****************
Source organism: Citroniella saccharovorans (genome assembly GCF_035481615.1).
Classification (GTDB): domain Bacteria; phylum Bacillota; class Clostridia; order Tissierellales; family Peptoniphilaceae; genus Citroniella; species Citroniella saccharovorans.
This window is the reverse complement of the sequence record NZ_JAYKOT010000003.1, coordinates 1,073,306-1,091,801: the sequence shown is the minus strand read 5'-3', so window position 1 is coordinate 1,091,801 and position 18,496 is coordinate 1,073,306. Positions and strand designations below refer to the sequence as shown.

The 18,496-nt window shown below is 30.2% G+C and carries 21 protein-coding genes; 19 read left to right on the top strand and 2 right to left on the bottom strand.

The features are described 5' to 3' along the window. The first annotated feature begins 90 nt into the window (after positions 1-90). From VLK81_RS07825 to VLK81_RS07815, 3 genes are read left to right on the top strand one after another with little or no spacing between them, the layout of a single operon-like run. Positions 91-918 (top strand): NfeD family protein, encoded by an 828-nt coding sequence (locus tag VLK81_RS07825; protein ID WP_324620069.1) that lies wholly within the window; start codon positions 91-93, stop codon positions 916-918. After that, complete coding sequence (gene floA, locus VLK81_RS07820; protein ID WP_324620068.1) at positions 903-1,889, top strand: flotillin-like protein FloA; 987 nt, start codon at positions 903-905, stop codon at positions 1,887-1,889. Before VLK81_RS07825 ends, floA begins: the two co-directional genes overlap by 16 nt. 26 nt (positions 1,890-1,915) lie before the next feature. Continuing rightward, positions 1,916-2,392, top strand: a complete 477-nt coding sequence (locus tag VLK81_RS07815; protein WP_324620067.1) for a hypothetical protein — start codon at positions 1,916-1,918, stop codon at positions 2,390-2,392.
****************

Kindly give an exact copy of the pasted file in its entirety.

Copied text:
Source organism: Citroniella saccharovorans (genome assembly GCF_035481615.1).
Classification (GTDB): domain Bacteria; phylum Bacillota; class Clostridia; order Tissierellales; family Peptoniphilaceae; genus Citroniella; species Citroniella saccharovorans.
This window is the reverse complement of the sequence record NZ_JAYKOT010000003.1, coordinates 1,073,306-1,091,801: the sequence shown is the minus strand read 5'-3', so window position 1 is coordinate 1,091,801 and position 18,496 is coordinate 1,073,306. Positions and strand designations below refer to the sequence as shown.

The 18,496-nt window shown below is 30.2% G+C and carries 21 protein-coding genes; 19 read left to right on the top strand and 2 right to left on the bottom strand.

The features are described 5' to 3' along the window. The first annotated feature begins 90 nt into the window (after positions 1-90). From VLK81_RS07825 to VLK81_RS07815, 3 genes are read left to right on the top strand one after another with little or no spacing between them, the layout of a single operon-like run. Positions 91-918 (top strand): NfeD family protein, encoded by an 828-nt coding sequence (locus tag VLK81_RS07825; protein ID WP_324620069.1) that lies wholly within the window; start codon positions 91-93, stop codon positions 916-918. After that, complete coding sequence (gene floA, locus VLK81_RS07820; protein ID WP_324620068.1) at positions 903-1,889, top strand: flotillin-like protein FloA; 987 nt, start codon at positions 903-905, stop codon at positions 1,887-1,889. Before VLK81_RS07825 ends, floA begins: the two co-directional genes overlap by 16 nt. 26 nt (positions 1,890-1,915) lie before the next feature. Continuing rightward, positions 1,916-2,392, top strand: a complete 477-nt coding sequence (locus tag VLK81_RS07815; protein WP_324620067.1) for a hypothetical protein — start codon at positions 1,916-1,918, stop codon at positions 2,390-2,392.